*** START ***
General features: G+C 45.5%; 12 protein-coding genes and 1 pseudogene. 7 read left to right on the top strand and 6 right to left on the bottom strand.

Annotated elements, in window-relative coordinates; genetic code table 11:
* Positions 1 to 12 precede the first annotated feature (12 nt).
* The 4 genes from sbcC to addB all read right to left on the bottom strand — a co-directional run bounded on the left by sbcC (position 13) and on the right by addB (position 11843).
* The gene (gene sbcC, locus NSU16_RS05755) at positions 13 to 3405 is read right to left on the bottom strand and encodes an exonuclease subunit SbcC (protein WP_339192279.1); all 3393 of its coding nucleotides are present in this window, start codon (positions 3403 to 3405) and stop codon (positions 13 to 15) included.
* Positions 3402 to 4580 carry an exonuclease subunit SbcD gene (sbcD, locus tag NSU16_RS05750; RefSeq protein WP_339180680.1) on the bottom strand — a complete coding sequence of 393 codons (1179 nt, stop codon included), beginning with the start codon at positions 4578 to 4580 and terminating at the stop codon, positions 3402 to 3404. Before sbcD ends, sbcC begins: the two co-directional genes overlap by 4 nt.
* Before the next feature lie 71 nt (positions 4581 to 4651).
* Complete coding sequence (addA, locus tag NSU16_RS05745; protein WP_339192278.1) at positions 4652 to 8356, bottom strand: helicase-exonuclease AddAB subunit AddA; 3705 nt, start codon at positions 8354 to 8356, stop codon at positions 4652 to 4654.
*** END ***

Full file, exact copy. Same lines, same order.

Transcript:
General features: G+C 45.5%; 12 protein-coding genes and 1 pseudogene. 7 read left to right on the top strand and 6 right to left on the bottom strand.

Annotated elements, in window-relative coordinates; genetic code table 11:
* Positions 1 to 12 precede the first annotated feature (12 nt).
* The 4 genes from sbcC to addB all read right to left on the bottom strand — a co-directional run bounded on the left by sbcC (position 13) and on the right by addB (position 11843).
* The gene (gene sbcC, locus NSU16_RS05755) at positions 13 to 3405 is read right to left on the bottom strand and encodes an exonuclease subunit SbcC (protein WP_339192279.1); all 3393 of its coding nucleotides are present in this window, start codon (positions 3403 to 3405) and stop codon (positions 13 to 15) included.
* Positions 3402 to 4580 carry an exonuclease subunit SbcD gene (sbcD, locus tag NSU16_RS05750; RefSeq protein WP_339180680.1) on the bottom strand — a complete coding sequence of 393 codons (1179 nt, stop codon included), beginning with the start codon at positions 4578 to 4580 and terminating at the stop codon, positions 3402 to 3404. Before sbcD ends, sbcC begins: the two co-directional genes overlap by 4 nt.
* Before the next feature lie 71 nt (positions 4581 to 4651).
* Complete coding sequence (addA, locus tag NSU16_RS05745; protein WP_339192278.1) at positions 4652 to 8356, bottom strand: helicase-exonuclease AddAB subunit AddA; 3705 nt, start codon at positions 8354 to 8356, stop codon at positions 4652 to 4654.